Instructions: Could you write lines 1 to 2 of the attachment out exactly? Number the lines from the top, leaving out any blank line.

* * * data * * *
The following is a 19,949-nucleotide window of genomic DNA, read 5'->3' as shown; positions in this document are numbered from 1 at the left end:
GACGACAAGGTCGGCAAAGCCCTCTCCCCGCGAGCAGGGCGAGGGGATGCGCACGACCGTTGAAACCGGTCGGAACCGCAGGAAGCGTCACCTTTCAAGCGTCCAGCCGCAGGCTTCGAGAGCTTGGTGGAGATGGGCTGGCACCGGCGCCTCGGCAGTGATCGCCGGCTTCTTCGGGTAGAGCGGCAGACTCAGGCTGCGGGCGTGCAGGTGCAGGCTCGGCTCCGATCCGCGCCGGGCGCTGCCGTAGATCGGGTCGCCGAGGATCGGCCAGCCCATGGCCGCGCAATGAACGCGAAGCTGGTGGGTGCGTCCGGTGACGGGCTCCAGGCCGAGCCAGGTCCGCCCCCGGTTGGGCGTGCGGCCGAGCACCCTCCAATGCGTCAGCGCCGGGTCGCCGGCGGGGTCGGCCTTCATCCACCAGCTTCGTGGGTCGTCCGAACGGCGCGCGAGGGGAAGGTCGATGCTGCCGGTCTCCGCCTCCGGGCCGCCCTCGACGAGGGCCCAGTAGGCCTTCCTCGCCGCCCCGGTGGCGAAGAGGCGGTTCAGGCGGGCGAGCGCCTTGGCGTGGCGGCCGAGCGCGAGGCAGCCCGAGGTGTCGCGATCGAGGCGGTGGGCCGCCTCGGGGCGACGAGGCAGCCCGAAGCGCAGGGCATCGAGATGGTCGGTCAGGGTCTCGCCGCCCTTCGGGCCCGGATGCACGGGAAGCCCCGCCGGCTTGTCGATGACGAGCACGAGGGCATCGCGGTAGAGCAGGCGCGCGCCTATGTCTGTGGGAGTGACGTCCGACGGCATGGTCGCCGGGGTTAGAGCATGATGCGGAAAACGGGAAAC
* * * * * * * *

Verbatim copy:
The following is a 19,949-nucleotide window of genomic DNA, read 5'->3' as shown; positions in this document are numbered from 1 at the left end:
GACGACAAGGTCGGCAAAGCCCTCTCCCCGCGAGCAGGGCGAGGGGATGCGCACGACCGTTGAAACCGGTCGGAACCGCAGGAAGCGTCACCTTTCAAGCGTCCAGCCGCAGGCTTCGAGAGCTTGGTGGAGATGGGCTGGCACCGGCGCCTCGGCAGTGATCGCCGGCTTCTTCGGGTAGAGCGGCAGACTCAGGCTGCGGGCGTGCAGGTGCAGGCTCGGCTCCGATCCGCGCCGGGCGCTGCCGTAGATCGGGTCGCCGAGGATCGGCCAGCCCATGGCCGCGCAATGAACGCGAAGCTGGTGGGTGCGTCCGGTGACGGGCTCCAGGCCGAGCCAGGTCCGCCCCCGGTTGGGCGTGCGGCCGAGCACCCTCCAATGCGTCAGCGCCGGGTCGCCGGCGGGGTCGGCCTTCATCCACCAGCTTCGTGGGTCGTCCGAACGGCGCGCGAGGGGAAGGTCGATGCTGCCGGTCTCCGCCTCCGGGCCGCCCTCGACGAGGGCCCAGTAGGCCTTCCTCGCCGCCCCGGTGGCGAAGAGGCGGTTCAGGCGGGCGAGCGCCTTGGCGTGGCGGCCGAGCGCGAGGCAGCCCGAGGTGTCGCGATCGAGGCGGTGGGCCGCCTCGGGGCGACGAGGCAGCCCGAAGCGCAGGGCATCGAGATGGTCGGTCAGGGTCTCGCCGCCCTTCGGGCCCGGATGCACGGGAAGCCCCGCCGGCTTGTCGATGACGAGCACGAGGGCATCGCGGTAGAGCAGGCGCGCGCCTATGTCTGTGGGAGTGACGTCCGACGGCATGGTCGCCGGGGTTAGAGCATGATGCGGAAAACGGGAAAC